We’re doing this for the love of art and of sausage, but we’ll take your money for the sake of art.
What do you hope people get out of the experience?
We want their stomachs to hurt from laughing so hard, and from eating all of the hot dogs that Chief Ike’s will be selling. [“Wiener Sausage” will be performed at Chief Ike’s Mambo Room at 1725 Columbia Road NW.] We’ll also be selling souvenir pint mugs to drink from during the show.
One: that the mainstream media stops [doing a bad job]. Two: that politics stops being corrupt. Three: that true love always wins in the end.
Yes, the buns have chilled a little since the heat generated by last summer's world premiere of Wiener Sausage: The Musical! The musical comedy, co-written by myself and ingenue Dan Sullivan, is expected to make a tour of various cities throughout the U.S. But Dan and I have to stop being lazy, hire an agent, and get the ball rolling again.
Professor Doctor Ewing Schmock will rise again!
I've been catching up on early episodes of HBO's Flight of the Conchords. Stupid yet sly humor based on a couple of lovable New Zealander rockers living in New York. Their manager, Murray, is hilariously hapless. And they have one groupie, who's actually a stalker. The songs/music videos are the best part of a show that has bursts of funniness alongside stretches of slowness.
This interview with one of the show's creators ran recently on NPR's Fresh Air. The segment features "Business Time," which was also on my Best of 2008 music mix that I make for friends and family every winter. The album is well worth getting.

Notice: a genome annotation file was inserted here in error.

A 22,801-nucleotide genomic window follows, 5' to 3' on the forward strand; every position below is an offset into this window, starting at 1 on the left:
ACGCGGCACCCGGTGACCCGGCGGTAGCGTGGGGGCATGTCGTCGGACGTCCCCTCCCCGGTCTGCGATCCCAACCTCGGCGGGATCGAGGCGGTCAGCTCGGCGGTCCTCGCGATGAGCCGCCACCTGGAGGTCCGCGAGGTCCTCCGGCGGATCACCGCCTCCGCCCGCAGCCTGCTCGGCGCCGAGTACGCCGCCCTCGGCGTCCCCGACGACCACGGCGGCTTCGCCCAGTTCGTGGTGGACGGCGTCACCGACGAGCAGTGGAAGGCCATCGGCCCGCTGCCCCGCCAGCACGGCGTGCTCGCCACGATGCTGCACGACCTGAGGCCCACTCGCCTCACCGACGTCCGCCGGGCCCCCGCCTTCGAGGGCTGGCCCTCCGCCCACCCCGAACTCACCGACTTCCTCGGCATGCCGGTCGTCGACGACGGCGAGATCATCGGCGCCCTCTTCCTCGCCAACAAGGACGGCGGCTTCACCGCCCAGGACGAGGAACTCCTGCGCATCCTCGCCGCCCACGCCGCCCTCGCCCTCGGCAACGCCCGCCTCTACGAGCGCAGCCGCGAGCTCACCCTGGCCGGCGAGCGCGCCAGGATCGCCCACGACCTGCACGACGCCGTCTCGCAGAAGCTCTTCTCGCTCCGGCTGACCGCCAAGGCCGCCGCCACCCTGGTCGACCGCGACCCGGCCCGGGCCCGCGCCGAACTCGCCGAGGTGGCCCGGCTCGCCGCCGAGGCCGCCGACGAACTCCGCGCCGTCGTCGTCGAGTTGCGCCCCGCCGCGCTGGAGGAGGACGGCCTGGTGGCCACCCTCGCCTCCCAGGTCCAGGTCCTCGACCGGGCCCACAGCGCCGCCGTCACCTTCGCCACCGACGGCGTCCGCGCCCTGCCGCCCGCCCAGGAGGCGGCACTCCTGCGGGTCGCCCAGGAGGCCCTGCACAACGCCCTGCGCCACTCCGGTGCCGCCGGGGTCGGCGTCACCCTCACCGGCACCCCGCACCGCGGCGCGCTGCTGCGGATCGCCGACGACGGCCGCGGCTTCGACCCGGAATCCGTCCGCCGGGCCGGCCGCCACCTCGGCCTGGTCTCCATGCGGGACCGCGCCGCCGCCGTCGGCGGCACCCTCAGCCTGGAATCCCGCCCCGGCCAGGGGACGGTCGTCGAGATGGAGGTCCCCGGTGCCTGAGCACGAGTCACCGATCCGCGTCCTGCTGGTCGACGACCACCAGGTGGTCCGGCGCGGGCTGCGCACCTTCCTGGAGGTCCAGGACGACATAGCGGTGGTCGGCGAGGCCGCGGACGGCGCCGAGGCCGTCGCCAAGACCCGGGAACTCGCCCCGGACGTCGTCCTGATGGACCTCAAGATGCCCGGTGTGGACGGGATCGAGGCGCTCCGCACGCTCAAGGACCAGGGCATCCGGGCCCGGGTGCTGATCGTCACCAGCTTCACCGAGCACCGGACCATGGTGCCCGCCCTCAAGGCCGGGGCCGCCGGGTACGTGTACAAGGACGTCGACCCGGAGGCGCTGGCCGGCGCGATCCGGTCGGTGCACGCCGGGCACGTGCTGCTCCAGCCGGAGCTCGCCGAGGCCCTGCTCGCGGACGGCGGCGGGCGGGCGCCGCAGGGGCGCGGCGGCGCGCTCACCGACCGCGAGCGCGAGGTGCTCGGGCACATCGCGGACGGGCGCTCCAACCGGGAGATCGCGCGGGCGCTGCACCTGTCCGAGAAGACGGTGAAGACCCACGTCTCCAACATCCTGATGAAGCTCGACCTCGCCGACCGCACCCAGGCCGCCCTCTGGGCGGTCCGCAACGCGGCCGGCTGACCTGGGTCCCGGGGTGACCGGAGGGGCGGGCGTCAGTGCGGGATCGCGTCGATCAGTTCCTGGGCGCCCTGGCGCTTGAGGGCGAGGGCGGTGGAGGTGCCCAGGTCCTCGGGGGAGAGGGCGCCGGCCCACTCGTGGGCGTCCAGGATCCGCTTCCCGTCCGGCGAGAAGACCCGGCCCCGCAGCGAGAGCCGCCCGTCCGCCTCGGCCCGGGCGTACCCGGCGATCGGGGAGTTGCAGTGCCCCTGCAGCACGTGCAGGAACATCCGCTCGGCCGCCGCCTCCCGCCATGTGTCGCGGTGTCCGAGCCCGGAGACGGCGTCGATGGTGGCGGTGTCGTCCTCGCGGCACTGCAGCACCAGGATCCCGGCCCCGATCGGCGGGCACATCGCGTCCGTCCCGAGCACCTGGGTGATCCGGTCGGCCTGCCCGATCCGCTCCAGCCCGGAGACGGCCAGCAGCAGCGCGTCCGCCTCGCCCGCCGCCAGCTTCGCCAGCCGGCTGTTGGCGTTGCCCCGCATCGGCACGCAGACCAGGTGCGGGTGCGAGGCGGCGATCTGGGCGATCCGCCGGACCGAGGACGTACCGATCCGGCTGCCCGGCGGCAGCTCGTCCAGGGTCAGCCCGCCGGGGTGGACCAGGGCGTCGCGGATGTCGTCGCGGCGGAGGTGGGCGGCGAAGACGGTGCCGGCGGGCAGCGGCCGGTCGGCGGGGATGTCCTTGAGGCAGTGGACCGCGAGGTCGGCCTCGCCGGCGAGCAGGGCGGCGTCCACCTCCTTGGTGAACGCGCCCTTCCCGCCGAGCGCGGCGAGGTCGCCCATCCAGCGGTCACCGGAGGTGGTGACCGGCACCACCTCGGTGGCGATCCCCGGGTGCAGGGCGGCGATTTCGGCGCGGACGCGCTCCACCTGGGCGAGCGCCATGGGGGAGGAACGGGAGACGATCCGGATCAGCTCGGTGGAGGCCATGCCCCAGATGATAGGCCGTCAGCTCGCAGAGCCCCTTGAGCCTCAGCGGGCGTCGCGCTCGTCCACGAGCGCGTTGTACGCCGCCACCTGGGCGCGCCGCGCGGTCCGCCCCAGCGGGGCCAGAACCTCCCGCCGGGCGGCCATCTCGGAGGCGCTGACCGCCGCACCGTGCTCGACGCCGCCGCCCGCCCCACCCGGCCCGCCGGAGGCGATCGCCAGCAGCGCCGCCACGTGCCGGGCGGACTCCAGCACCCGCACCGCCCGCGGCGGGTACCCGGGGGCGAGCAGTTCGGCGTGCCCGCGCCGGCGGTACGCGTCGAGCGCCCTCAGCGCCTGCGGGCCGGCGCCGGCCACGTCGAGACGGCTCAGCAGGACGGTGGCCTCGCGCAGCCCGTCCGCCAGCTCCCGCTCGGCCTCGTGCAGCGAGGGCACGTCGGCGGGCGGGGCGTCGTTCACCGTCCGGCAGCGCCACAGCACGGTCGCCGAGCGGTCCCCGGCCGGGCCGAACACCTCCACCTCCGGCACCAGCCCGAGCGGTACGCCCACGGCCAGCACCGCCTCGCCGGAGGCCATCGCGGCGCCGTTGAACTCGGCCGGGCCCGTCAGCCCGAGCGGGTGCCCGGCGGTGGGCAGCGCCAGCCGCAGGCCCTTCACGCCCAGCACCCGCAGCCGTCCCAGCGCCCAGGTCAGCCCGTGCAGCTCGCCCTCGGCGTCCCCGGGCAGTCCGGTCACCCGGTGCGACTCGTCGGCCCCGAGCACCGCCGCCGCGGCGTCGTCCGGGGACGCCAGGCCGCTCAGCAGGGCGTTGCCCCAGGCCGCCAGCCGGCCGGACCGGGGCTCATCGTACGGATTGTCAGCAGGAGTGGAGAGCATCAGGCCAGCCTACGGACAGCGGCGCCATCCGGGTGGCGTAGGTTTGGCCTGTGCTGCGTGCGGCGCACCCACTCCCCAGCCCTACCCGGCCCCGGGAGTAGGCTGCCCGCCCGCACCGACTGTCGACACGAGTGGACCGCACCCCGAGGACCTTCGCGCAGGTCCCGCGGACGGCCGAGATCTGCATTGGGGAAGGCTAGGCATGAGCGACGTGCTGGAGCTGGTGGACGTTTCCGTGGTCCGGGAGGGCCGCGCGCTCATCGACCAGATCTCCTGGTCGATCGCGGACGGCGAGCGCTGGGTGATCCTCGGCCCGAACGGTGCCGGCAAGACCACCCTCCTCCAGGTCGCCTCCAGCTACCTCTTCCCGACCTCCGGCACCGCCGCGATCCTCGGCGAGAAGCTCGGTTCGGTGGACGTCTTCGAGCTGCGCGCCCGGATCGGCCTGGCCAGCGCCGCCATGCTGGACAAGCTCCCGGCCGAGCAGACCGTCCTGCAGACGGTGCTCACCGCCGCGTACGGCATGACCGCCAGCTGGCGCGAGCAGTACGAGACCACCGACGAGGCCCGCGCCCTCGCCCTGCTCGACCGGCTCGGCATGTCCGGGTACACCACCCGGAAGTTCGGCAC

- Murray: [To Jemaine] I've told you. When you are in a band, you don't get with your bandmate's girlfriend. Past or present.
- Jemaine: Yes, well, thanks for that.
- Murray: You get a love triangle, you know, a Fleetwood Mac situation. Although there was four of them, so more of a love square. But you know, no-one gets on.
- Jemaine: Ok, I see.
- Murray: Mind you, they did make some of their best music back then.
- Bret: Rumours
- Murray: No. No, it's all true.
Wednesday, January 28, 2009
From the op-ed page of today's New York Times:
Men Are Stupid . . . And They Like Big Boobs: A Woman's Guide to Beauty Through Plastic Surgery (Kindle Edition)
by Joan Rivers (Author), Valerie Frankel (Author)
For whatever reasons (I was trying to gain some insight on the so-called fairer sex, I suppose), this book seemed worthy of glancing through. Joan Rivers is pretty ridiculously funny. This book is not that. It’s a total self-help guide for navigating the fun and regularly scheduled world of plastic surgery.
Maybe it’s my baby face, but this book stinks, and I mercifully deleted the free sample from my Kindle after reading about 10 mind-numbing pages (about the same amount of time it takes Joan to numb her nose before applying yet another layer of petroleum-based materials).
On the bright side, I’m really getting into Nip/Tuck lately.
World Made by Hand: A Novel (Kindle Edition)
by James Howard Kunstler (Author)
Seems to be a poor man’s Cormac McCarthy. Post-apocalyptic story that borders on preachy but also pretty scary vision of a climate that has finally spit out humans. LA and DC have been obliterated, but the protagonists in Upstate New York live in a world without journalists, so nobody really knows what is actually happening even as much as 5 miles away.
I read the first chapter and may continue this book at some point. Kunstler’s also got an entertaining and crotchety blog called Clusterfuck Nation, where he rails on current events.